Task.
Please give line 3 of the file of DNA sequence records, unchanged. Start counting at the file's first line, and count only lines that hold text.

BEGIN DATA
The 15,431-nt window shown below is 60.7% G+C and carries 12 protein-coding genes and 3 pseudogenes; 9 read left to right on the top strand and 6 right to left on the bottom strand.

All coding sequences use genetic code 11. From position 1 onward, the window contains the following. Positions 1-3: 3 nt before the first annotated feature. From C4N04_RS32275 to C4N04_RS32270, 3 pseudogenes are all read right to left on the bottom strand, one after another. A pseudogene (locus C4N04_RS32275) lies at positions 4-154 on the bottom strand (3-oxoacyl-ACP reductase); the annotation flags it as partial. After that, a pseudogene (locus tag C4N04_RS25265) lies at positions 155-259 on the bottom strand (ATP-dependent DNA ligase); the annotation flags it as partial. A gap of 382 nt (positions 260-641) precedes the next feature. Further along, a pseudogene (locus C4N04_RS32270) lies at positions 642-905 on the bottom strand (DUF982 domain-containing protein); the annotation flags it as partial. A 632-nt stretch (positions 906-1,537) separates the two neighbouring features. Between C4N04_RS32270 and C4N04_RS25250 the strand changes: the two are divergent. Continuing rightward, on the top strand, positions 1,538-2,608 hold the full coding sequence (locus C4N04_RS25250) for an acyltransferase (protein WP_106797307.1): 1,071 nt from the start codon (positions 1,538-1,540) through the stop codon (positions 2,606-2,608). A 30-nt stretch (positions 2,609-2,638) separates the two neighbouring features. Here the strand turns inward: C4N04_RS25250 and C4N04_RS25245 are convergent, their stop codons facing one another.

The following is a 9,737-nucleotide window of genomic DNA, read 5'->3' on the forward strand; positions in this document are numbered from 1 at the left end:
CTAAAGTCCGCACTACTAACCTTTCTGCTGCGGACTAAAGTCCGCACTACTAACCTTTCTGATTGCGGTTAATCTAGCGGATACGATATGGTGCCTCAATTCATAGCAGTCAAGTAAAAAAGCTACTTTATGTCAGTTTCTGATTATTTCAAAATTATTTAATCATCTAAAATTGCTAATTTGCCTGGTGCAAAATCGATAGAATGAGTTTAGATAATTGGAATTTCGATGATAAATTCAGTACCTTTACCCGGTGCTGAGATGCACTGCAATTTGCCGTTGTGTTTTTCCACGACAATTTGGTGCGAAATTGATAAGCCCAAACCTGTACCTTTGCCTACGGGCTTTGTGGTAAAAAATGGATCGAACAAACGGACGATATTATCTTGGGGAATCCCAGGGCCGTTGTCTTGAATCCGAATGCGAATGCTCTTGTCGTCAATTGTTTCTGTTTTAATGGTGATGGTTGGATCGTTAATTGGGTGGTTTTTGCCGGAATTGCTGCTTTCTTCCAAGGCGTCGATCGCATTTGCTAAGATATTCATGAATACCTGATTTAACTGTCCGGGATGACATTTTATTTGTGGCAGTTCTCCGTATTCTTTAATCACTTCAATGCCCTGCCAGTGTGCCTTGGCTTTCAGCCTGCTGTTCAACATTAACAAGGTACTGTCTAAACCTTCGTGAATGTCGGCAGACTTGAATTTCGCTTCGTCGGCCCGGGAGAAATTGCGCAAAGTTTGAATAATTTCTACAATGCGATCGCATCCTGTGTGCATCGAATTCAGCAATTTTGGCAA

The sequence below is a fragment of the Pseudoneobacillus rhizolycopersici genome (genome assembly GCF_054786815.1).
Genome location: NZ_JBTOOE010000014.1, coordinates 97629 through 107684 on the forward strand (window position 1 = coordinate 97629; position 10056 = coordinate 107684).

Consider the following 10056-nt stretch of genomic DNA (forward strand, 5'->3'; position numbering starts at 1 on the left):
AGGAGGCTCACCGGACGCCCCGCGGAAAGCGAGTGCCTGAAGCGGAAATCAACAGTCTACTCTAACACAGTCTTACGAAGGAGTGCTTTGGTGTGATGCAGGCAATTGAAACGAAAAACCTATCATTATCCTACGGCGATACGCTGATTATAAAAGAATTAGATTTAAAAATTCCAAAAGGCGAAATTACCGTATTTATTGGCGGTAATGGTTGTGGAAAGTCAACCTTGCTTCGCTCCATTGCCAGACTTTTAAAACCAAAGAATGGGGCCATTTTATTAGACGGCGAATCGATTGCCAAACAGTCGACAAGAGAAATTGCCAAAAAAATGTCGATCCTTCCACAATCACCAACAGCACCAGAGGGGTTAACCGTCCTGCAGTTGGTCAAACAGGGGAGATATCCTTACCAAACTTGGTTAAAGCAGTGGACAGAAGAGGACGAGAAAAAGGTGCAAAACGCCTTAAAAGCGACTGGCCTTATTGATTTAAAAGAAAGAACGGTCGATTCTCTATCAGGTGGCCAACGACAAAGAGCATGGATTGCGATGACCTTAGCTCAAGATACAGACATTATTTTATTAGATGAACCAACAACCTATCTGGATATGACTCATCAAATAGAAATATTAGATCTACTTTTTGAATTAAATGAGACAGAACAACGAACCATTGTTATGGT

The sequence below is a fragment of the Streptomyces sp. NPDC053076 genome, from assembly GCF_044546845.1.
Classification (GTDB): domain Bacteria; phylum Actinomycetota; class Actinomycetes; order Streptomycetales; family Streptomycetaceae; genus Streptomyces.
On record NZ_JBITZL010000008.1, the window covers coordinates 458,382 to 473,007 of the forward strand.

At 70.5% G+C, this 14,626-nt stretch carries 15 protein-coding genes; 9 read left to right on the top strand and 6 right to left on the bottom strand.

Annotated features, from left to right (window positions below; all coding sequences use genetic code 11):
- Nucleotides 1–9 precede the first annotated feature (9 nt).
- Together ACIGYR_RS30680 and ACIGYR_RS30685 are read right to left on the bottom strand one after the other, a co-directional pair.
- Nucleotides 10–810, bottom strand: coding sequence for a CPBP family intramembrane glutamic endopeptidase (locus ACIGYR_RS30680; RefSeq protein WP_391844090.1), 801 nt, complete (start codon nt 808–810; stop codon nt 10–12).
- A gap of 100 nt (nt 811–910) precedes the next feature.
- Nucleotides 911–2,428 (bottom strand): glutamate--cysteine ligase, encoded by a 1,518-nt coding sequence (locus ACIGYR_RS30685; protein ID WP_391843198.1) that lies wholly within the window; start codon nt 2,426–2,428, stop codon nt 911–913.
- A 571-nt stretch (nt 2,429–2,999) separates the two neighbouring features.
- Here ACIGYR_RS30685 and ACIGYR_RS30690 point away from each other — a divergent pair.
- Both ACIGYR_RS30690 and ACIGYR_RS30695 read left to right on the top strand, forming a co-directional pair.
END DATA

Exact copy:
The following is a 9,737-nucleotide window of genomic DNA, read 5'->3' on the forward strand; positions in this document are numbered from 1 at the left end: